/ithout the willingness to change, and without any strong legal basis to protect sharks and ban
finning, the national plan of action for sharks is not being implemented!
5ecently, the directorate of fisheries resources at the ,inistry of ,arine Affairs and Fisheries
agreed to promulgate regulations : but not until 8+$%!
//F is identified as a partner in implementing the initiati#es identified in the plan! /e
e4amined the laws on animal welfare and protection, and determined that e#en without a #iable
national plan of action, certain pro#isions of e4isting laws on animal welfare could be applied to
implement a ban on shark-finning now!
The two most prominent laws that support a ban on shark-finning are the Indonesian
criminal code and -aw No! $*;8++< on husbandry and animal health! Article %+8 of the
Indonesian criminal code prescribes imprisonment for up to nine months for anyone guilty of
maltreatment of animals, which means anyone who 2without reasonable ob)ecti#e or by
o#erstepping what is permissible in reaching such ob)ecti#e, with deliberate intent3 commits an
act toward an animal resulting in illness longer than one week, mutilation, serious harm or death!
6learly, finning is a mutilation, and e#en if one were to argue that har#esting of shark fin for
soup is a 2reasonable ob)ecti#e,3 finning can hardly be considered a permissible way to achie#e
it! -aw No!$*;8++< on husbandry and animal health contains potent pro#isions on animal
welfare that clearly apply to sharks! .harks are 2animals3 and 2wild animals3 under the law! The
law"s definition of animal welfare is to protect animals 2from any unreasonable action = against
an animal that is beneficial to human beings!3 Article && states that animals must be kept free
from ill treatment, torture and misuse, sub)ect to penalty! 2,isuse3 is defined as obtaining
2satisfaction and;or profit3 from animals by utiliing them 2unreasonably,3 e!g!, 2pulling out a
cat"s claw!3 6ats can li#e without their claws> sharks cannot li#e without their fins!
(ro#isions on animal welfare apply to 2all types of animals that bear backbone,3 and
e#en to spineless animals that can feel pain, such as crabs! If crabs are entitled to fair treatment,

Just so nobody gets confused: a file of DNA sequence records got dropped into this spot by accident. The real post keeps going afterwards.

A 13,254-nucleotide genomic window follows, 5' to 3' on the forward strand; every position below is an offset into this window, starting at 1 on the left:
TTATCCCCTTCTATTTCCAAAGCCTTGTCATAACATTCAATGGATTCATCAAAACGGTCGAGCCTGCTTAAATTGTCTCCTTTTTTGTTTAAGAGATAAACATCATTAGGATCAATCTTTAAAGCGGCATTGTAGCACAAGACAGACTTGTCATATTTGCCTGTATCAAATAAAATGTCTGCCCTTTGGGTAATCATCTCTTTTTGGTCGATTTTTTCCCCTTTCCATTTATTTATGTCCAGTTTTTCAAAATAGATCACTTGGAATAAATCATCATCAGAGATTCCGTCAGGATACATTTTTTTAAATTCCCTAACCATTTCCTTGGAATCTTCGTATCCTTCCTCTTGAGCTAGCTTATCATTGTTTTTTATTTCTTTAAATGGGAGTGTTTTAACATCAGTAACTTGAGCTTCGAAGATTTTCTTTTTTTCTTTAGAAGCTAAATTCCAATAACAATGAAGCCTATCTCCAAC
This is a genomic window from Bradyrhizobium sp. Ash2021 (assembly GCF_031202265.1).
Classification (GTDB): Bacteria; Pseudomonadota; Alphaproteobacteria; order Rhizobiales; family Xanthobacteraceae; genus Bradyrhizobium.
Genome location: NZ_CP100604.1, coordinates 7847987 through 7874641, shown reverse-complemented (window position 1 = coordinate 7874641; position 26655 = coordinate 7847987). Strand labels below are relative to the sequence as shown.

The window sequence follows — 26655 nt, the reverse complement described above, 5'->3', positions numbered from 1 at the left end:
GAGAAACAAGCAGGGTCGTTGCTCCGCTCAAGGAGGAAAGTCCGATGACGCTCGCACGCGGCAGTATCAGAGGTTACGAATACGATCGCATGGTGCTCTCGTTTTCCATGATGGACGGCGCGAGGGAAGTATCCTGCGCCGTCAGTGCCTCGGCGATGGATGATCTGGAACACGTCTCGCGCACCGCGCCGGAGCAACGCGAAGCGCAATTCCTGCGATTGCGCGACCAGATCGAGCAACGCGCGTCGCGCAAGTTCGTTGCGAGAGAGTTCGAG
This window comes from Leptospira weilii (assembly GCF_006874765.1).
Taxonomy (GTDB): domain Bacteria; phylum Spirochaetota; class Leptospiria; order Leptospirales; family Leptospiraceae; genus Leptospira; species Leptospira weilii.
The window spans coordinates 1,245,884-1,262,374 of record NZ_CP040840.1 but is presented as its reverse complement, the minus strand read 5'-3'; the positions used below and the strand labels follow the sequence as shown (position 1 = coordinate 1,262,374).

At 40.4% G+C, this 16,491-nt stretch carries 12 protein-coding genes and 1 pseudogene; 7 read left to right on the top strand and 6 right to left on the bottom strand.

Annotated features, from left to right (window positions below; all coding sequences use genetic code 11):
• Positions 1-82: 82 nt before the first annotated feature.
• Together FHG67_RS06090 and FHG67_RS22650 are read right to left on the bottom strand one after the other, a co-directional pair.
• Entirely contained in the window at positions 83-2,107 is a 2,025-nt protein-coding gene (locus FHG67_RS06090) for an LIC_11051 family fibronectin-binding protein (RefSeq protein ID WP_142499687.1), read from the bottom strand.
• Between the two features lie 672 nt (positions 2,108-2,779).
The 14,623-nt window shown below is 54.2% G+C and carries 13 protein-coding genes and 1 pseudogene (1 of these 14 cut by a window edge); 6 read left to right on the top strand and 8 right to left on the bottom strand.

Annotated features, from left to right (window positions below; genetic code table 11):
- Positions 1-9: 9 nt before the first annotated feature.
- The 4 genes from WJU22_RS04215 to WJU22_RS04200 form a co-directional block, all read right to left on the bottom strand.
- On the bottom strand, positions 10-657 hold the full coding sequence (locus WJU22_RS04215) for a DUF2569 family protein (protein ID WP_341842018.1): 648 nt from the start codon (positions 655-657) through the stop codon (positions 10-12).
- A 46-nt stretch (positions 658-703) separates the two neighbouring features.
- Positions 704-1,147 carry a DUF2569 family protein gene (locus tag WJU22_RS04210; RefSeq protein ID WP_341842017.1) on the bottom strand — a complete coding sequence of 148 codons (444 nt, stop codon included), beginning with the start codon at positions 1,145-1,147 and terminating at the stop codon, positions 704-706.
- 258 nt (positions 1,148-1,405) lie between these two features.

surely sharks deser#e legal protection from finning! /hile the well-being argument will surely
raise many eyebrows in a country where sharks are seen as man-eaters, and pro-poor
de#elopment strategies are not supporti#e of restricting access to more or less free-for-all natural
resources, the public should be aware that it is illegal, under e4isting animal welfare laws, to fin
sharks, and that the go#ernment has neglected its obligation to implement the national plan of
(roper management regulations on shark fisheries need to be enforced, allowing only for
?uota-based culling of shark populations that are not at an o#erfished le#el!
In absence of any such comprehensi#e data, the go#ernment should consider completely banning
all shark fishing, allow for stocks to reco#er, de#elop a meaningful stock monitoring program
and only allow for shark fishing of species that are pro#en to be in healthy stock status, by
communities in coastal areas with small-scale gear, in support of sustainable fisheries and
li#elihoods of those who need it most! It"s time for the go#ernment to act!
/hy is this a problem for human@@ /hy should we care@@ Aa part of world"s ecosystem,
controlling population, paragraph % B what is ecosystem@@ /hy should it balance@@
/hy finning is so important@@@ Ashark will suffer, die slowlyB
0ow does it effect Indonesia@@@
/hy do we need laws and regulation to ban shark finning@@